Aug 09 AT 12:38 PM Dima Aryeh 4 Comments

Soundfreaq Sound Spot Bluetooth speaker review

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This isn’t my first review of a Soundfreaq product. In the past, I’ve reviewed two other speakers made by the company, and have grown extremely fond of them. The creation of their speakers stands out because Soundfreaq doesn’t have departments for every step. Rather, it does things a lot more efficiently, keeping the price down while guaranteeing a great product.

The Sound Spot is no different from Soundfreaq’s other products, with the same ridged design and mesh grill. However, it fits into the lineup nicely, as it is now the company’s least expensive and smallest product. Despite that, it manages to impress and look good doing it. So what’s so special about this new speaker in such a saturated market? Read on to find out.

The Good

Sound quality: I’ll go into detail about the audio quality later on, but overall, it’s great considering the size and price. As somewhat of an audiophile, I have high expectations no matter the price and size, and this easily met them.

Size and weight: The Sound Spot is fairly small, at only five inches high and less than two and a half inches thick. And at under 500 grams (496, according to a nice kitchen scale), it’s really light. This makes it a great travel companion.

Battery life: With a rechargeable battery that can pump out tunes for seven hours, it beats the average of around six hours of most speakers. I consider seven hours pretty good, though by no means amazing.

You can hook two speakers together for true stereo: Seriously, how cool is that? This is a mono speaker, but it has a 3.5mm aux out port on it. Hook two Sound Spots up with a 3.5mm cable, and it’ll automatically start playing in stereo. One speaker will play one channel, and the other speaker the other channel. That feature, at least to me, is innovative and just plain awesome. I absolutely love it.

The Not-So-Good

USB port to charge devices is only 500 mA: This is nitpicking, but the full sized USB port on the back made to charge devices is a little weak. Most devices now charge optimally at 1 amp, sometimes 2. 500 mA won’t charge fast, but it’ll still keep it from dying. Plus, the battery won’t last nearly as long if you’re charging your smartphone.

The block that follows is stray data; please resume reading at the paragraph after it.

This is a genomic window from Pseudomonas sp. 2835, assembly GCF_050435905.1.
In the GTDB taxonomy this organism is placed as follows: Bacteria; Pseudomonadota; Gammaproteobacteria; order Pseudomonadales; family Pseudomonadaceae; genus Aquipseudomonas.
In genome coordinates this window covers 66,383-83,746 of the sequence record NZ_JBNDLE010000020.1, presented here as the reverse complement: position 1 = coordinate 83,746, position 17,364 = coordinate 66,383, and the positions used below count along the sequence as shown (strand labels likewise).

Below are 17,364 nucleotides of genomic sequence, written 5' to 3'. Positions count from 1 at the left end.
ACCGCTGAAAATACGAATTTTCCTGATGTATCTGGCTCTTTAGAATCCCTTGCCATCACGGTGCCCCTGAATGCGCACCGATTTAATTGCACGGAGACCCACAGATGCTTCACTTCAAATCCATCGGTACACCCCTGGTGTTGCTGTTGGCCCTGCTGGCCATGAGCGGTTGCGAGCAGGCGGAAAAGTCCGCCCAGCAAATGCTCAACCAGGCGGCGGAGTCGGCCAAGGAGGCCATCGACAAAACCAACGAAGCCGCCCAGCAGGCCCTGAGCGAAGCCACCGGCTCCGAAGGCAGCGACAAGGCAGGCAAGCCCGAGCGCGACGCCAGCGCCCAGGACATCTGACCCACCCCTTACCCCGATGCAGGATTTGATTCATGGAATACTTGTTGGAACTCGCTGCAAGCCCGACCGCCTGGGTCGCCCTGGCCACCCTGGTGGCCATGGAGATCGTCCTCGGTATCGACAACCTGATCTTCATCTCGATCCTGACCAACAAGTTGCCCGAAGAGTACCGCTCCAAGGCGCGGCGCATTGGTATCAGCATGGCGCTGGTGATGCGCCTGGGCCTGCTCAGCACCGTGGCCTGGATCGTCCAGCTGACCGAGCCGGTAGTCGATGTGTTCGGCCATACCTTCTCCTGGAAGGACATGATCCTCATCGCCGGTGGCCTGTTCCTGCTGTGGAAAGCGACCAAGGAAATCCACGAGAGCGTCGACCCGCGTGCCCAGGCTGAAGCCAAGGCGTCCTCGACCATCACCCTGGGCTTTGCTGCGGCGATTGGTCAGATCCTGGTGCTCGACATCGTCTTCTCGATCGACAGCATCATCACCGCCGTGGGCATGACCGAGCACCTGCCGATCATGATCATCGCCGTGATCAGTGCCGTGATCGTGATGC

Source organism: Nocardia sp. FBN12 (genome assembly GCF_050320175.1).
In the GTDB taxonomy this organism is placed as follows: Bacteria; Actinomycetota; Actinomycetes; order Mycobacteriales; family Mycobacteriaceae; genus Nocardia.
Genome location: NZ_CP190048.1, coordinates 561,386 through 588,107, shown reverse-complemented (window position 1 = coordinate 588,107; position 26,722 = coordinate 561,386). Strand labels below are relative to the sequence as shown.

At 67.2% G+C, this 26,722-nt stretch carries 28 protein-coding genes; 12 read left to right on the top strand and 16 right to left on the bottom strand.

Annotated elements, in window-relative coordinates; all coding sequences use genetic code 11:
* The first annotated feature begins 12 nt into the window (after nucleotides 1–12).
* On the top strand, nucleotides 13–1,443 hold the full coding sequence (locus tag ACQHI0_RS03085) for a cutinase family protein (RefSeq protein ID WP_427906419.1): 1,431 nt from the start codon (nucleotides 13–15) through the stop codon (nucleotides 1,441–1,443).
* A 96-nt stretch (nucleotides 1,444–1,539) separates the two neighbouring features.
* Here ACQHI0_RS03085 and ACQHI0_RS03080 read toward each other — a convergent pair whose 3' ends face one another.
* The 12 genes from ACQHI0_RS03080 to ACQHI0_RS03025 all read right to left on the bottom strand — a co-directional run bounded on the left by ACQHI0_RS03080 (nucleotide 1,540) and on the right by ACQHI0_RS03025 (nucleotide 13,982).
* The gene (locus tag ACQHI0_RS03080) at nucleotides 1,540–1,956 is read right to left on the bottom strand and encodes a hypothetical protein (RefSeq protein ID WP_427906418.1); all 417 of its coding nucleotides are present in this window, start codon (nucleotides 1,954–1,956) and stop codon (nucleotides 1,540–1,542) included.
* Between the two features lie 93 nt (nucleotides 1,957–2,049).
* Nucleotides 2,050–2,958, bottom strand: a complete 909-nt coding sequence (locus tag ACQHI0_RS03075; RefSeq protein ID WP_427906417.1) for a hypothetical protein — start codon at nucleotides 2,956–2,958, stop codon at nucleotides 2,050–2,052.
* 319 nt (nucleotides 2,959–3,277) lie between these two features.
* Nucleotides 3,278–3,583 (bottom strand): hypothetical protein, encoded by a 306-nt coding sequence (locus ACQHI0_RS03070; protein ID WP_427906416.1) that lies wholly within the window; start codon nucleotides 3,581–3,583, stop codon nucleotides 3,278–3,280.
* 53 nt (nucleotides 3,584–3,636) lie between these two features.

Details

Soundfreaq Sound Spot SFQ-07
Price: $69.99
Where to buy: Soundfreaq
Battery life: 7 hours, rechargeable
Connectivity: Bluetooth, 3.5mm aux in
Ports: 3.5mm aux in, 3.5mm aux out (for daisy chaining two Sound Spots), micro USB (for charging the speaker), full size USB (for charging devices, 5V 500 mA output)
Dimensions: 133mm wide, 128mm high, 60.5mm thick
What’s in the box: Speaker, long 3.5mm cable, charging cable

Overview

The Sound Spot is made out of a mix of matte and gloss plastic all around. The ridged surface is matte plastic, while the inside of the ridges and the area around the buttons is glossy. It’s definitely a good looking speaker, though the style might not suit everyone.

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I received the white model, which comes with some wood trim surrounding the white speaker grill on the front and a white body everywhere else. The wood grain is water transferred onto the front. The grill is basic, with a Soundfreaq logo right in the center.

SFQ-07 Black 208 FRONT

The Sound Spot also comes in black, which forgoes the wood trim for a clean, simple aesthetic. The white is busier, but it’s very interesting and makes for a unique look.

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On the back, you’ll find the classic Soundfreaq text and the ports. There is an aux in for devices that don’t have Bluetooth (note: the aux in is quieter than Bluetooth from the same device, but this has been a constant in most speakers), an aux out for daisy chaining two speakers together, a power in micro USB port, and a power out full size USB port for charging your device.

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The switch in the middle switches between three equalizer presets. Soundfreaq knows how to do EQs, because it doesn’t drastically change the sound. The change is clearly audible but pretty subtle, keeping the music undistorted. There is no “ultra bass kick” option, only “warm” and “bright” to slightly boost either the highs or lows. It’s great to have this feature, as it may appeal to many, but I prefer to leave any speaker on “flat.” A flat equalizer just sounds better to me. Luckily, the mild EQ never degraded the music in any way.